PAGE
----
Now our target database has been detached. Our next step is to rename the physical database files that you want to rename. Go to the location of your database files in Windows and rename the files as needed. You can find the location of the files as shown in Step 1. I renamed all database file names and added "_GUI" to all of the file names as shown in the below screenshot.
Step 5 - Attach Database
Now we will attach this database with the modified file names. In SQL Server Management Studio right click on the Database folder and choose the "Attach..." option as shown in the below screenshot.
Once you click on "Attach..." a new window "Attach Databases" will open. Click on the "Add..." button to add the primary data file (mdf file).
Once you click on the "Add..." button, navigate to the appropriate folder and a list of mdf files will appear in a separate window as shown in the below screenshot. Choose the necessary data file and click the OK button to proceed.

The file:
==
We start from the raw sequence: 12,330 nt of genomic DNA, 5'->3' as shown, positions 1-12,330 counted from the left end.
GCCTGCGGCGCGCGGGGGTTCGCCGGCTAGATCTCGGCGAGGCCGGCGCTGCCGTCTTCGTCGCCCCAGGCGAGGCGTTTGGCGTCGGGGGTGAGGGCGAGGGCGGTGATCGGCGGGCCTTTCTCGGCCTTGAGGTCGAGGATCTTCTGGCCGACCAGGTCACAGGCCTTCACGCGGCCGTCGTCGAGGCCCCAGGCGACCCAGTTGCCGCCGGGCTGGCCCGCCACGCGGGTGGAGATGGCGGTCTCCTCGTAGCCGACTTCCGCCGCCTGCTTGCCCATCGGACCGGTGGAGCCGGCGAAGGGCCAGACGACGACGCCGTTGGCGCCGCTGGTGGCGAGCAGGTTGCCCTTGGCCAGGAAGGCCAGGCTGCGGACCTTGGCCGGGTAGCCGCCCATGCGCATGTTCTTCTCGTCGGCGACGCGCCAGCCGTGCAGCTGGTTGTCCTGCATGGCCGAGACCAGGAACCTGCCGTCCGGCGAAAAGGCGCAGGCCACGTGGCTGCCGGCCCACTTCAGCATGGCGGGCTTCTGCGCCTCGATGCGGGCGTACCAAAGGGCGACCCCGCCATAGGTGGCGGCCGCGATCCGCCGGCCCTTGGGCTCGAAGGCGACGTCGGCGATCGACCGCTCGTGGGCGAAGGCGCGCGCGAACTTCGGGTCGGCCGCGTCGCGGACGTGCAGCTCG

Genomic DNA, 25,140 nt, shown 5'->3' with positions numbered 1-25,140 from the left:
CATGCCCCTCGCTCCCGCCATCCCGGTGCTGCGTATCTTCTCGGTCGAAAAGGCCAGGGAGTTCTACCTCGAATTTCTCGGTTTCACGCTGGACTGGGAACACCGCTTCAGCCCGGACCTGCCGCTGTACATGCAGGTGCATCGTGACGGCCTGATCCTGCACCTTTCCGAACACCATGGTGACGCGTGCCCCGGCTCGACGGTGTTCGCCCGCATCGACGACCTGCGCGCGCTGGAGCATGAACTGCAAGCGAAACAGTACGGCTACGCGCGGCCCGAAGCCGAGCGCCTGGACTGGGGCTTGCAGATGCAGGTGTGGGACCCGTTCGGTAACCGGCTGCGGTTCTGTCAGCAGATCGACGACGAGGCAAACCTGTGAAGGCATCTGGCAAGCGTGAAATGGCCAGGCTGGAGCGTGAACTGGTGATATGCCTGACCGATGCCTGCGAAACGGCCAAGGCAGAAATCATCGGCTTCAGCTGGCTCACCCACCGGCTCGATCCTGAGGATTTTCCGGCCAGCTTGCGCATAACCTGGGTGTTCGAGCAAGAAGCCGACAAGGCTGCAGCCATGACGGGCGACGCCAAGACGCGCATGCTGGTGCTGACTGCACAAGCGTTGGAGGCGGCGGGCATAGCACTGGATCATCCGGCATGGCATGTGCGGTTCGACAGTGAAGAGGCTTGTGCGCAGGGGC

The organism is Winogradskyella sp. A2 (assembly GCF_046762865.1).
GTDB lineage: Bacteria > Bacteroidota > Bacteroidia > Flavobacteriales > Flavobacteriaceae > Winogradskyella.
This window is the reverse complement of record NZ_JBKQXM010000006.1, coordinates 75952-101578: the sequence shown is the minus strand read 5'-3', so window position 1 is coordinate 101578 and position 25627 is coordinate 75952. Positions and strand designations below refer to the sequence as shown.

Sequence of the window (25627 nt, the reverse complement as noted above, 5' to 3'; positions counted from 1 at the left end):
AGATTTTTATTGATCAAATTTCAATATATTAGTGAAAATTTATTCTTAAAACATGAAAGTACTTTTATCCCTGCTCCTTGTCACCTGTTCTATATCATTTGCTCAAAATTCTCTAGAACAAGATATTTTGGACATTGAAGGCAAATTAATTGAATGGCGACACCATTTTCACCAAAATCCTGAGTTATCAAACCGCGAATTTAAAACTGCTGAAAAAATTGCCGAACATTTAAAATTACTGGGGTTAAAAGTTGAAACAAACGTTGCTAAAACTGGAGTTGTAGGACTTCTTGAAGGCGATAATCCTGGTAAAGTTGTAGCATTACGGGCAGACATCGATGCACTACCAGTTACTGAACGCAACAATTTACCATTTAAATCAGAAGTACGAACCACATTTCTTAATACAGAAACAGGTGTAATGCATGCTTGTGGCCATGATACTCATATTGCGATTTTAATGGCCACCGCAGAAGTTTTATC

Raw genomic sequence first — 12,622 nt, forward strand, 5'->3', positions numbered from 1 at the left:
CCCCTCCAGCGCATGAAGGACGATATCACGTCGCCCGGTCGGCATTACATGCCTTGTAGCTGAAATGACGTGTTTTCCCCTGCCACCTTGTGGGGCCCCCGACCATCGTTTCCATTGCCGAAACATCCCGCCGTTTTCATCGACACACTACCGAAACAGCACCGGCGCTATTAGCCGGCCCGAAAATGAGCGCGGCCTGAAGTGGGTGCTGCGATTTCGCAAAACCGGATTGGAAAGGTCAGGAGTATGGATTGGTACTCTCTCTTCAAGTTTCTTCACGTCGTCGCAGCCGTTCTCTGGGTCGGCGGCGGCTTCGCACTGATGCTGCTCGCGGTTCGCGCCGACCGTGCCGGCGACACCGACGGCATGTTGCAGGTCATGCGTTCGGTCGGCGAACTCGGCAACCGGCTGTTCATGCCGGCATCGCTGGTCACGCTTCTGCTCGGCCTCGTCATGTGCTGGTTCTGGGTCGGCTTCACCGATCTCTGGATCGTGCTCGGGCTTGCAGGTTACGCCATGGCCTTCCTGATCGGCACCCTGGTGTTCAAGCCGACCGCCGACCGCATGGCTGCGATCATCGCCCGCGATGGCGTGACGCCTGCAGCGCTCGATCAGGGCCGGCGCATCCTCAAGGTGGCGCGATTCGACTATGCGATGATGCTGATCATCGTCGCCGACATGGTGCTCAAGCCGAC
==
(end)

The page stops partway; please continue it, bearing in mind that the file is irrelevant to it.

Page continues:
Once you attach the primary data file as we did in the above screenshot, the interface will show the corresponding secondary data files and log files for the database as shown below.
One thing you might notice in the below screenshot is last column "Message" shows that the files are "Not Found" for each database file. This is because the system catalog is not updated in SQL Server, so when you select a mdf file it will show all of the associated files for the attached mdf file. That is why when we choose the mdf file it shows the older database file names.